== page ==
June 2019 – According to the nation’s four-year colleges (elite and ivy league included), today’s college students are soaked in “superior” intelligence and performance. The proof is in the numbers, right? Grade point averages have, indeed, catapulted in recent decades. And no one on campus seems willing to address or correct the obvious fallacy.
In a March 18 column, Boston Globe writer Jeff Jacoby cited numerous studies from recent years to uncover some startling stats, among them:
• In 2012, 62% of Yale student grades were in the A range, contrasted with 10% in 1963.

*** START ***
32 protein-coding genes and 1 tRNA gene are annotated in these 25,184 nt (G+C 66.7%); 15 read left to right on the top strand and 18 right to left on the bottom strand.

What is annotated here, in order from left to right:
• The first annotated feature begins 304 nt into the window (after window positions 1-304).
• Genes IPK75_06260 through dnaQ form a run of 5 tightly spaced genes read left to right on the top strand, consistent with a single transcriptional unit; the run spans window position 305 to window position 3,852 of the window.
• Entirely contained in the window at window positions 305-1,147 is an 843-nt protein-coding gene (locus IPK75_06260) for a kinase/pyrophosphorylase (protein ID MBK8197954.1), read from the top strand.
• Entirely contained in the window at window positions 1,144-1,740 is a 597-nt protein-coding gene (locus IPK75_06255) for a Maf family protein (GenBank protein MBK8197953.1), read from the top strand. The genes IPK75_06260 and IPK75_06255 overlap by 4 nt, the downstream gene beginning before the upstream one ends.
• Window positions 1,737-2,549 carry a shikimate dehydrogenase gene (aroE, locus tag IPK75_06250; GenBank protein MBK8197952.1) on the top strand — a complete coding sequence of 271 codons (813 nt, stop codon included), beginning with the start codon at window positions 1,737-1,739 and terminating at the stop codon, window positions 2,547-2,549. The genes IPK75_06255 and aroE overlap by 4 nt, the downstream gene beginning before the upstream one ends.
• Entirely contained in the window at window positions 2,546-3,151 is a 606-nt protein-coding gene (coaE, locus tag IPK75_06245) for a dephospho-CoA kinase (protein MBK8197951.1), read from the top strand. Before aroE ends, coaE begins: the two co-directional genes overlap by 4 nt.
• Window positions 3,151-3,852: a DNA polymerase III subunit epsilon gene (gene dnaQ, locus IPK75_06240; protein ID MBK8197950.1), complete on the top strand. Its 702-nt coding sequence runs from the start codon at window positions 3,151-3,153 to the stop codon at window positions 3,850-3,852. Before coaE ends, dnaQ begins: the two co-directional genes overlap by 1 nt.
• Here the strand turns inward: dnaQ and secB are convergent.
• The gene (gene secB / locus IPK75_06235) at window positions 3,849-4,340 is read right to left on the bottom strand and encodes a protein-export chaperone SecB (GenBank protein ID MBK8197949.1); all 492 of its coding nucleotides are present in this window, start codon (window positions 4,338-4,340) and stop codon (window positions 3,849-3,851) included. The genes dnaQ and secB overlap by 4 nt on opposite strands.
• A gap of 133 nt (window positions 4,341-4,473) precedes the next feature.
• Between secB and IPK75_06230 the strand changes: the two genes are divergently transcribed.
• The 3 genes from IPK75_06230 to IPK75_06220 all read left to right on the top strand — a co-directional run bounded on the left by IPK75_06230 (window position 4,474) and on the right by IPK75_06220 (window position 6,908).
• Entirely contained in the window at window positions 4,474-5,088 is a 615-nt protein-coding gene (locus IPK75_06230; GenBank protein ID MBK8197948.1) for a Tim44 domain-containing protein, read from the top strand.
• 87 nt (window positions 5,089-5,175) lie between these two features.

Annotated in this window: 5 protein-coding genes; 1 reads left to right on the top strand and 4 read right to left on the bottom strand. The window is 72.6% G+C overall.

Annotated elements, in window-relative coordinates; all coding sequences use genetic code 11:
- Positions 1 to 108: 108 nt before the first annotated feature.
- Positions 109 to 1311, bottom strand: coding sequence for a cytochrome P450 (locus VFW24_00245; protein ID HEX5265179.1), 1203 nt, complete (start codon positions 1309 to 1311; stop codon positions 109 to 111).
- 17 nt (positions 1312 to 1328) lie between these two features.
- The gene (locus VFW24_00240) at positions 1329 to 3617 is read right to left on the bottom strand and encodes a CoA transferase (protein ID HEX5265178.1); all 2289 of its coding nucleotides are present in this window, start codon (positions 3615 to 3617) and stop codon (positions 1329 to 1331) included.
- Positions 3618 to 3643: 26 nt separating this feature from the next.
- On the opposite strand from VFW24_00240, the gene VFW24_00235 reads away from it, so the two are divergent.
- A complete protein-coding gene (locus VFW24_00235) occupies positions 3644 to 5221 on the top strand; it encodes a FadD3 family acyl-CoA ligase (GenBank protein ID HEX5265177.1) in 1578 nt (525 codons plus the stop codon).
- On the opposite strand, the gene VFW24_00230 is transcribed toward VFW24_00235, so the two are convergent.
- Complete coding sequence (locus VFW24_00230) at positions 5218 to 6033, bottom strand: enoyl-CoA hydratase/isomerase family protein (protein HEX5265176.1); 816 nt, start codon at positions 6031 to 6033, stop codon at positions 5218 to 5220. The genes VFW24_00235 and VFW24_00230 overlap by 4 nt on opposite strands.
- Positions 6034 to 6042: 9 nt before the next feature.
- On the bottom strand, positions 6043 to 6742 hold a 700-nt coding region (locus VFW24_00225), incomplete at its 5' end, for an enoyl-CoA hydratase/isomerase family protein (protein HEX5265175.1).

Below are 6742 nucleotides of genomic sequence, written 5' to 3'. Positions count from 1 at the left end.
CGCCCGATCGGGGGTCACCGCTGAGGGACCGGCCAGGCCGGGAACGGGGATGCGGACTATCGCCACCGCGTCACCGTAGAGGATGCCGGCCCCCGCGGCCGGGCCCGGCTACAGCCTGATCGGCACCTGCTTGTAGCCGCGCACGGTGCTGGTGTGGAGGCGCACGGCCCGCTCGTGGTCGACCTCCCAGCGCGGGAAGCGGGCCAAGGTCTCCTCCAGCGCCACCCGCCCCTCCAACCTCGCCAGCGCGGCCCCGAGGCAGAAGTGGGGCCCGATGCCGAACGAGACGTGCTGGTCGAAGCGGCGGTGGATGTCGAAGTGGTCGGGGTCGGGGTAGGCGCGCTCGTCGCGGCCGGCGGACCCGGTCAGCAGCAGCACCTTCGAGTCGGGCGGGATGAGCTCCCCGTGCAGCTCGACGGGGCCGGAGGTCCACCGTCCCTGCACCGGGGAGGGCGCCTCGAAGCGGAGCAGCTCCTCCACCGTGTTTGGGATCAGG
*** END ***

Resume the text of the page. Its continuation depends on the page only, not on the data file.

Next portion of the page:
• In 2009, 41% of four-year college students had A- or higher grade averages, contrasted with 7% in 1969.
• A 2013 report found that 91% of Harvard seniors were graduating with honors, and 48.5% of their grades were As.
Jacoby said grade inflation on college campuses has been rampant since the mid 1990s. He wrote, “Every few years, the joke that grade inflation has made of brand-name colleges gets a new bout of attention. But it never leads to meaningful reform.”